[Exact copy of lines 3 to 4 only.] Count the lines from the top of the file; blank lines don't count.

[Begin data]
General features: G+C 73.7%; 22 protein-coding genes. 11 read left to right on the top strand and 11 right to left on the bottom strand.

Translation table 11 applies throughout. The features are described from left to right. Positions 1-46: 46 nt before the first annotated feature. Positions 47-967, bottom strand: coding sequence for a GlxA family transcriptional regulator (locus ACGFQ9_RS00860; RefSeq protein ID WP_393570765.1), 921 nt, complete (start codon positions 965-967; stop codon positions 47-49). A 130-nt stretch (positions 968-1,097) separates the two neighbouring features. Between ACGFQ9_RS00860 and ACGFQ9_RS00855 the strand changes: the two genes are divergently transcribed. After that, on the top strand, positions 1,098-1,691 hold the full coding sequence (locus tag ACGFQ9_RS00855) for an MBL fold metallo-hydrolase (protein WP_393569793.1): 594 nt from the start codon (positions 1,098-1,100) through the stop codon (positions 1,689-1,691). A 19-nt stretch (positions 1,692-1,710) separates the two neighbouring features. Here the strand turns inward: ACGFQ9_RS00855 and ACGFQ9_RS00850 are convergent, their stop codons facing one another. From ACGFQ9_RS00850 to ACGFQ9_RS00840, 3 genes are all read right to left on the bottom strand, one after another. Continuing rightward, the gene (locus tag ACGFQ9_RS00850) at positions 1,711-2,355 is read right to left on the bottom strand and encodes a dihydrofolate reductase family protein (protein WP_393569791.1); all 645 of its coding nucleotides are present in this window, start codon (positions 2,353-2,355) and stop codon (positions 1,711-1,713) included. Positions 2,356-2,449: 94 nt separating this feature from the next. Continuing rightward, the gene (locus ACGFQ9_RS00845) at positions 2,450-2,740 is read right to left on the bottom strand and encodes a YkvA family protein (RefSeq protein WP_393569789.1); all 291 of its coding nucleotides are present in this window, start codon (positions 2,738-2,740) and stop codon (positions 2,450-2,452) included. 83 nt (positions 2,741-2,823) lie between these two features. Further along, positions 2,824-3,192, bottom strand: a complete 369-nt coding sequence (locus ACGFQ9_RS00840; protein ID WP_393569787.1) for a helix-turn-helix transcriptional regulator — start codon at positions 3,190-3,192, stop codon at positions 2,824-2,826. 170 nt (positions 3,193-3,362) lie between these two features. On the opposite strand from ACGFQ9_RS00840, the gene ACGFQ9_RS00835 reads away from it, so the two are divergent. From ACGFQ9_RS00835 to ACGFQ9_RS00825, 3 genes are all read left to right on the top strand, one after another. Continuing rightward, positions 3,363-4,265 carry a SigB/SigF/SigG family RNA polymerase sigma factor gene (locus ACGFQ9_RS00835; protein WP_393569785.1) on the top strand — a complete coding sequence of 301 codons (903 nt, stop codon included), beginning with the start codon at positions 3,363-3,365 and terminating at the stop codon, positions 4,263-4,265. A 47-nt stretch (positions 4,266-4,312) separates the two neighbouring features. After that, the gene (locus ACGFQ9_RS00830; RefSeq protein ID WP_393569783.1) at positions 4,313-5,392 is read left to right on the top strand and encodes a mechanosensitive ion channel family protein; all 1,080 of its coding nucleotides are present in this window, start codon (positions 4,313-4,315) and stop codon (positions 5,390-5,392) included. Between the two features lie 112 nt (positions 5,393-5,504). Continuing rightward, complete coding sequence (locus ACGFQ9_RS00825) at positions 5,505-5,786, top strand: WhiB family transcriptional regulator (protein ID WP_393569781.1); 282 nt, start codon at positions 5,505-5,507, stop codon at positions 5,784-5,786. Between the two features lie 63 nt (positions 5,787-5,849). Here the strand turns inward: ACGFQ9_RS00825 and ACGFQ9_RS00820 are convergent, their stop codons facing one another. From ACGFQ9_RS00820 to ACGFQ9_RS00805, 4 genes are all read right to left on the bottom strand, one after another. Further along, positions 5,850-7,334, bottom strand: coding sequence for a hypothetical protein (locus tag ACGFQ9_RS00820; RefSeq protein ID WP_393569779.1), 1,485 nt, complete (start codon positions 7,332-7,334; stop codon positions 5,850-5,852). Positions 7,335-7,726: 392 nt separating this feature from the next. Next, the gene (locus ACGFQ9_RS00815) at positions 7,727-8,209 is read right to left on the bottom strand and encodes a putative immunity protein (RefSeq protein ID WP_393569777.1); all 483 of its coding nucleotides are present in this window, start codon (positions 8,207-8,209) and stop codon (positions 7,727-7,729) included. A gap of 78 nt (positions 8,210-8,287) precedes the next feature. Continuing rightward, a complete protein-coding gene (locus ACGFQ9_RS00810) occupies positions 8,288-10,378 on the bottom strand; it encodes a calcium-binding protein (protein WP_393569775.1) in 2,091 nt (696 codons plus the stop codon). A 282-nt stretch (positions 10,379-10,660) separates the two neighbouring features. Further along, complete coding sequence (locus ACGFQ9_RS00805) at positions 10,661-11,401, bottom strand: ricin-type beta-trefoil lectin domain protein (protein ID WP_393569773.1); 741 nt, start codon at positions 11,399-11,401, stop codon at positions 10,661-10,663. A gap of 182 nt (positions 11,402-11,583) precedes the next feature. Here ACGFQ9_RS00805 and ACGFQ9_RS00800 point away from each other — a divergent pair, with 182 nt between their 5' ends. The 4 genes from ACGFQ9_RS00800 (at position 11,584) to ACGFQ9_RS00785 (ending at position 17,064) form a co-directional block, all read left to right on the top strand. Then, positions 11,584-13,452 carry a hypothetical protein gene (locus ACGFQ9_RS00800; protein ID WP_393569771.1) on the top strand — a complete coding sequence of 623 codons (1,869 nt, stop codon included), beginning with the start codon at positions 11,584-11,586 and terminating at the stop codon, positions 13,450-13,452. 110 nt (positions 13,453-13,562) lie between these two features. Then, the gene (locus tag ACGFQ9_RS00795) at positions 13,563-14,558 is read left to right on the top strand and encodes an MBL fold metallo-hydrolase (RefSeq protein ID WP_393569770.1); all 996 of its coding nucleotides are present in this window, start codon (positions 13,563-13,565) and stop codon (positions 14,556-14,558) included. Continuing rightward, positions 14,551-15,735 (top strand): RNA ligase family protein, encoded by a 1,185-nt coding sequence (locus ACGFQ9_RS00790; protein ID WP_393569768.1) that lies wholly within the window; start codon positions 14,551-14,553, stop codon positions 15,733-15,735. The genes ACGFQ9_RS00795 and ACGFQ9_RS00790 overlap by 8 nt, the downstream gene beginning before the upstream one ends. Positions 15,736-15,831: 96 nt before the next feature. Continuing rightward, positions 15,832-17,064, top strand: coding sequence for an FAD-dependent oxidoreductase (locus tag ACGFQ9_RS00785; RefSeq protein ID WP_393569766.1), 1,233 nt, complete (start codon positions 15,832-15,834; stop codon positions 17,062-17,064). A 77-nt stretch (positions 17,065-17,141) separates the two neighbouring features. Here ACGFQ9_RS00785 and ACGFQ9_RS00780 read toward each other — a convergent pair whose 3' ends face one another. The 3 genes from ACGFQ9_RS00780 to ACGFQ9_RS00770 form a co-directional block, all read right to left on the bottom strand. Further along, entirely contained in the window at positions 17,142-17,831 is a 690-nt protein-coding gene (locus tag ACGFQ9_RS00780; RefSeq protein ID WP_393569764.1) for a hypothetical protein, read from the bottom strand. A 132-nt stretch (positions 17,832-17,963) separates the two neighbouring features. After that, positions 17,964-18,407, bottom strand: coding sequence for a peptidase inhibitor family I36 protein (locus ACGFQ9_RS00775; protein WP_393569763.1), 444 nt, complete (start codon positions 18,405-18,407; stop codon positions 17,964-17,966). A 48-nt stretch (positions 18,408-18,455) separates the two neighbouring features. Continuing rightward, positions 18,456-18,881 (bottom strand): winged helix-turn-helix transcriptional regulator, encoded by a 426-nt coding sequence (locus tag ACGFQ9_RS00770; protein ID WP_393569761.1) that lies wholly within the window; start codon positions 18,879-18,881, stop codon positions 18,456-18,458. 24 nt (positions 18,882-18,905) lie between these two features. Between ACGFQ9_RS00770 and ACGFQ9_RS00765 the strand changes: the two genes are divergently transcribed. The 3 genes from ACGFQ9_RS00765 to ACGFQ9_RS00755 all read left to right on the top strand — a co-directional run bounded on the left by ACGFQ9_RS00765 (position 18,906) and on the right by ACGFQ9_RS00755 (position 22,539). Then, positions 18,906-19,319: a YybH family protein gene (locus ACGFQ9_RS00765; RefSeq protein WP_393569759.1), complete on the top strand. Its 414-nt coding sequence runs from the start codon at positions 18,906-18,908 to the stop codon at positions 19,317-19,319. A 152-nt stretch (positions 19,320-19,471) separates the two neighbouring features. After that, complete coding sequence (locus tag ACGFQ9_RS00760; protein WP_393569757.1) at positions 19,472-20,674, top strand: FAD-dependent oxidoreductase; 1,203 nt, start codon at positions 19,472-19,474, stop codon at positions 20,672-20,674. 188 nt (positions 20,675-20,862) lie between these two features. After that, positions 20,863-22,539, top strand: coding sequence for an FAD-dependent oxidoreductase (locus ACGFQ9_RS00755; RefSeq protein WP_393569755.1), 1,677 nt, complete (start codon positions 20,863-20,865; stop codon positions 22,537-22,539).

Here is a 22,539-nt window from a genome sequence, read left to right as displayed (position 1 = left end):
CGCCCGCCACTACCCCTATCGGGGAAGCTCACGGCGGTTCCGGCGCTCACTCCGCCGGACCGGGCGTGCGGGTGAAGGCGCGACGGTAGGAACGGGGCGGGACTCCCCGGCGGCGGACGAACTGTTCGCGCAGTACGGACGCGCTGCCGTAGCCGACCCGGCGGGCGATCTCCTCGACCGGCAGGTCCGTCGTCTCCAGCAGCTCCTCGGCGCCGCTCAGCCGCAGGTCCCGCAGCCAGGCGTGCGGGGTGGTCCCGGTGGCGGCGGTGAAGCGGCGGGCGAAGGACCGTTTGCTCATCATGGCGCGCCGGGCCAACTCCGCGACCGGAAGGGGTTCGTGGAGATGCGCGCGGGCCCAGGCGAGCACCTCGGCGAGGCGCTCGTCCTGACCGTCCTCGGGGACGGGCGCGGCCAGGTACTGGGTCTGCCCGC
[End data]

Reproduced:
Here is a 22,539-nt window from a genome sequence, read left to right as displayed (position 1 = left end):
CGCCCGCCACTACCCCTATCGGGGAAGCTCACGGCGGTTCCGGCGCTCACTCCGCCGGACCGGGCGTGCGGGTGAAGGCGCGACGGTAGGAACGGGGCGGGACTCCCCGGCGGCGGACGAACTGTTCGCGCAGTACGGACGCGCTGCCGTAGCCGACCCGGCGGGCGATCTCCTCGACCGGCAGGTCCGTCGTCTCCAGCAGCTCCTCGGCGCCGCTCAGCCGCAGGTCCCGCAGCCAGGCGTGCGGGGTGGTCCCGGTGGCGGCGGTGAAGCGGCGGGCGAAGGACCGTTTGCTCATCATGGCGCGCCGGGCCAACTCCGCGACCGGAAGGGGTTCGTGGAGATGCGCGCGGGCCCAGGCGAGCACCTCGGCGAGGCGCTCGTCCTGACCGTCCTCGGGGACGGGCGCGGCCAGGTACTGGGTCTGCCCGC